Nicotine is portrayed as the “Bad guy” from its association with smoking. Because it is the most famous ingredients of tobacco, it has been accused of causing the harms of smoking, when in reality just about everything in burning tobacco causes disease and death except nicotine. Not only is nicotine blamed for health problems it doesn’t cause—like cancer and emphysema—but the actual benefits of nicotine are often ignored or even suppressed.

Nicotine is an alkaloid in the tobacco plant Nicotiana tabacum, which was smoked or chewed in the Americas for thousands of years before European invaders also succumbed to its pleasures and shipped it back to the Old World. Nicotine has always been regarded as medicinal and enjoyable at its usual low doses.

Psychologists and tobacco-addiction specialists, including some in world-leading laboratories in Britain, think it’s now time to distinguish clearly between nicotine and smoking. The evidence shows smoking is the killer, not nicotine, they say.

Some studies show nicotine, like caffeine, can even have positive effects. It’s a stimulant, which raises the heart rate and increases the speed of sensory information processing, easing tension and sharpening the mind.

Researchers have known since the 1960’s that cigarette smokers have a much lower incidence of Parkinson’s than non-smokers. And research on Swedish snus users has confirmed that the protective effect of nicotine doesn’t depend on smoking.

Nicotine can protect brain cells from damage, which explains why smoking can reduce the risk of Parkinson’s. There is also evidence, as well as being protective, nicotine can help improve symptoms of Parkinson’s — such as dyskinesia (involuntary movement) and trouble with memory.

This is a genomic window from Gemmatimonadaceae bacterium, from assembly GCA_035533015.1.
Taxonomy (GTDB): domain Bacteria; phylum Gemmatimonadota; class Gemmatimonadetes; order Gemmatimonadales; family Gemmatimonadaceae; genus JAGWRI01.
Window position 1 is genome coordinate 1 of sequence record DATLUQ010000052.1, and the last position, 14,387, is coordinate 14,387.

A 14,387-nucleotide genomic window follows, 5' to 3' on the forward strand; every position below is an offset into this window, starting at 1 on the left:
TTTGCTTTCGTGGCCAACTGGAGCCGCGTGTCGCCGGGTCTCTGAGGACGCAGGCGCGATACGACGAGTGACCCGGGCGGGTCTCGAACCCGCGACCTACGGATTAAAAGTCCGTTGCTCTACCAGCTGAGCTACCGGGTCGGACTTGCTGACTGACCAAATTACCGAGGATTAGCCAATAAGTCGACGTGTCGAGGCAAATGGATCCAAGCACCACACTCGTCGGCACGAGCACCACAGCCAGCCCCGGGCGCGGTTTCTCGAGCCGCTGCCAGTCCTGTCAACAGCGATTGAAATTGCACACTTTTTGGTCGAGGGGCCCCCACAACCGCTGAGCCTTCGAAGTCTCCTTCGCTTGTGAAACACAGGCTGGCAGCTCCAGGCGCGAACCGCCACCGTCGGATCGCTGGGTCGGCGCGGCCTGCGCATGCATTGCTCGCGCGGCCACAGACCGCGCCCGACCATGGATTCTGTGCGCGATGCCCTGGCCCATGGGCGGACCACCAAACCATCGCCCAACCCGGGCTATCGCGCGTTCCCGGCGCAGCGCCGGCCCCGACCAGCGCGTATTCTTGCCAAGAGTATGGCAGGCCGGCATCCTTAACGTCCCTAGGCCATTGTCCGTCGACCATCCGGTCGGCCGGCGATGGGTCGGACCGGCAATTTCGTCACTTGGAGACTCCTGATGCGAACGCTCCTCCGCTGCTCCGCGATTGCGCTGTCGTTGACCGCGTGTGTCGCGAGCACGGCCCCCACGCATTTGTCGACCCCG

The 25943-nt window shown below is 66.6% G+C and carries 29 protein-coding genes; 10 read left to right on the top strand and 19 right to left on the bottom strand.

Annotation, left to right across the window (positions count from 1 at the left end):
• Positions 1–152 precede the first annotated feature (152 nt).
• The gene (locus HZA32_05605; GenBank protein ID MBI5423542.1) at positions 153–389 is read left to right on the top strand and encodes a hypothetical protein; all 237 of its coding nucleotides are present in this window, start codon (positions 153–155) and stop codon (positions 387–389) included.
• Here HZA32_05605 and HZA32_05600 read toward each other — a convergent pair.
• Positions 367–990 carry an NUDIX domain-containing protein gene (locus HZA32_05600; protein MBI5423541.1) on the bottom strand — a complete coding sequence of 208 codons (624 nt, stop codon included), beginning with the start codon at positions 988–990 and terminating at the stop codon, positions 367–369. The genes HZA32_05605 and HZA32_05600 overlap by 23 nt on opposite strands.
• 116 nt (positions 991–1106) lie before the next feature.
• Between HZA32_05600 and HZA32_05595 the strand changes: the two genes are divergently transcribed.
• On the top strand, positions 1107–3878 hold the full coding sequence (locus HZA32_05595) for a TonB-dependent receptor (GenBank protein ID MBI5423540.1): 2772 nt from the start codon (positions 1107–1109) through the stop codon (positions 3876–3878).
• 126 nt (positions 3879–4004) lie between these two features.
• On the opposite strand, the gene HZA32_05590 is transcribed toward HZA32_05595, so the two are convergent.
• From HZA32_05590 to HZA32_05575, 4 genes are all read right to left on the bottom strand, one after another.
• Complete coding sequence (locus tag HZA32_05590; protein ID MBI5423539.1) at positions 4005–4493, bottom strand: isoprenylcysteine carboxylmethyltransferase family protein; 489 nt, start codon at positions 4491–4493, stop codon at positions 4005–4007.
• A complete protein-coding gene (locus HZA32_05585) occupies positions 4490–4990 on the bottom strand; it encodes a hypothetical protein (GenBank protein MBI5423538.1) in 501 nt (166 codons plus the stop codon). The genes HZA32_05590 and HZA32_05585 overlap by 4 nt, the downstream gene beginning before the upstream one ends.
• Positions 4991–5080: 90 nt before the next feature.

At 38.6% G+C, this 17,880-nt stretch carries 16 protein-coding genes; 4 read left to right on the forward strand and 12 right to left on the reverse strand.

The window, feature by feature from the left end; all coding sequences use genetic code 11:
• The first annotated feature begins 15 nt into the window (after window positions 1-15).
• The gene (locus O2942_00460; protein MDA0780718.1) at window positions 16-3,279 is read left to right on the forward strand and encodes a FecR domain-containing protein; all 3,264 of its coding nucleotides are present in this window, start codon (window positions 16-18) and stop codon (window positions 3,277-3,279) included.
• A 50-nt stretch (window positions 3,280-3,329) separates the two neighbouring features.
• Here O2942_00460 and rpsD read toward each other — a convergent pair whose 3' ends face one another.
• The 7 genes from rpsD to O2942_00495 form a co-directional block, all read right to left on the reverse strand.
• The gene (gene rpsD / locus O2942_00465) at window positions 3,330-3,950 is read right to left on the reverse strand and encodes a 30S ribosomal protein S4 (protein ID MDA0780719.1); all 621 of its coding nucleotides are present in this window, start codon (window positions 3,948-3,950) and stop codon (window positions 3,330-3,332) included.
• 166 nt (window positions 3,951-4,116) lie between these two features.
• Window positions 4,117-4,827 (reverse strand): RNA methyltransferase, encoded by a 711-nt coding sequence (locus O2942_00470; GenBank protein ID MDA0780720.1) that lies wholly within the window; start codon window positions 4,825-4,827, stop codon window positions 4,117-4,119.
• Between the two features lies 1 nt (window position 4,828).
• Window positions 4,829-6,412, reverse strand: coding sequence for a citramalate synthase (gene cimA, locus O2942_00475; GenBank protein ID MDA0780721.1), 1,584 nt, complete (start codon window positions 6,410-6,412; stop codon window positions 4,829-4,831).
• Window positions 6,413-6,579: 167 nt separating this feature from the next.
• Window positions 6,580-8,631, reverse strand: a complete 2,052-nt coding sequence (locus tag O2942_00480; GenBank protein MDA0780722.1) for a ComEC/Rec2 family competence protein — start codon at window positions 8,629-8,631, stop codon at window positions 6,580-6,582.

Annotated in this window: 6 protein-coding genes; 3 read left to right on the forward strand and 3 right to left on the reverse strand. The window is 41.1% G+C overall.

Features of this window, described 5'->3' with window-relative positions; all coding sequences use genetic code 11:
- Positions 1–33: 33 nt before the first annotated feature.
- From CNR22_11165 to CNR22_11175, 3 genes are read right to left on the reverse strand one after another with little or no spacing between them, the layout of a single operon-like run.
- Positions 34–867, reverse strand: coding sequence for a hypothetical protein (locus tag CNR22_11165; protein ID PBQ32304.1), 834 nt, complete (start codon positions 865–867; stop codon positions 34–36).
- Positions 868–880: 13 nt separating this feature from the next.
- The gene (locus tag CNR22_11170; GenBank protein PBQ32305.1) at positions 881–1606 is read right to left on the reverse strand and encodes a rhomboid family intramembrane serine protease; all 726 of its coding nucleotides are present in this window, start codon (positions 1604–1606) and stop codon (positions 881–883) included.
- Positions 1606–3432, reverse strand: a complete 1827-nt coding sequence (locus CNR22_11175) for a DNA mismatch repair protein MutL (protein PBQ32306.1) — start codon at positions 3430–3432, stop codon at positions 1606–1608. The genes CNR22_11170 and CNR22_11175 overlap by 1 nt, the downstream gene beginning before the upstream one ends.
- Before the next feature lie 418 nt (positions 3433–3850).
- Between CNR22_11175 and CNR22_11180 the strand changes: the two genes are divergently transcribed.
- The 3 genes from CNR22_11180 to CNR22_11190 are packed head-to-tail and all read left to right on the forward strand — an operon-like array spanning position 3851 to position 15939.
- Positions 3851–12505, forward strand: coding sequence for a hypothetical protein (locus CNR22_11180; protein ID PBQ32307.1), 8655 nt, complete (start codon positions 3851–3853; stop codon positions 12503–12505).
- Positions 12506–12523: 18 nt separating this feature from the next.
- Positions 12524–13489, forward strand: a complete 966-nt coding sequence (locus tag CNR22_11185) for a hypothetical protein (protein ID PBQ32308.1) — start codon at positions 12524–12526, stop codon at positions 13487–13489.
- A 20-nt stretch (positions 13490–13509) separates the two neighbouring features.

If dozens of human and animal studies published over the past six years are borne out by large clinical trials, nicotine — freed at last of its noxious host, tobacco, and delivered instead by chewing gum or transdermal patch — may prove to be a weirdly, improbably effective drug for relieving or preventing a variety of neurological disorders, including Parkinson’s disease, mild cognitive impairment (MCI), Tourette’s and schizophrenia. It might even improve attention and focus enough to qualify as a cognitive enhancer. And, oh yeah, it’s long been associated with weight loss, with few known safety risks.

Nicotine? Yes, nicotine


In fact, the one purpose for which nicotine has proven futile is the very same one for which it’s approved by the Food and Drug Administration, sold by pharmacies over the counter, bought by consumers and covered by many state Medicaid programs: quitting smoking. In January 2012, a six-year follow-up study of 787 adults who had recently quit smoking found that those who used nicotine replacement therapy in the form of a patch, gum, inhaler or nasal spray had the same long-term relapse rate as those who did not use the products. Heavy smokers who tried to quit without the benefit of counselling were actually twice as likely to relapse if they used a nicotine replacement product.

What are e-cigarettes and how do they work?

An e-cigarette is a device that allows you to inhale nicotine in a vapour rather than smoke.

E-cigarettes do not burn tobacco and do not produce tar or carbon monoxide, two of the most damaging elements in tobacco smoke.

They work by heating a liquid (called an e-liquid) that typically contains nicotine, propylene glycol, vegetable glycerine, and flavourings.

Using an e-cigarette is known as vaping.

Smoking kills half of all those who do it – plus 600,000 people a year who don’t, via second-hand smoke – making it the world’s biggest preventable killer, with a predicted death toll of a billion by the end of the century, according to the World Health Organization.

One reason smoking is so addictive is that it’s a highly efficient nicotine delivery system, McNeill says. “Smoking a tobacco cigarette is one of the best ways of getting nicotine to the brain – it’s faster even than intravenous injection.” Also, tobacco companies used various chemicals to make the nicotine in cigarettes even more potent.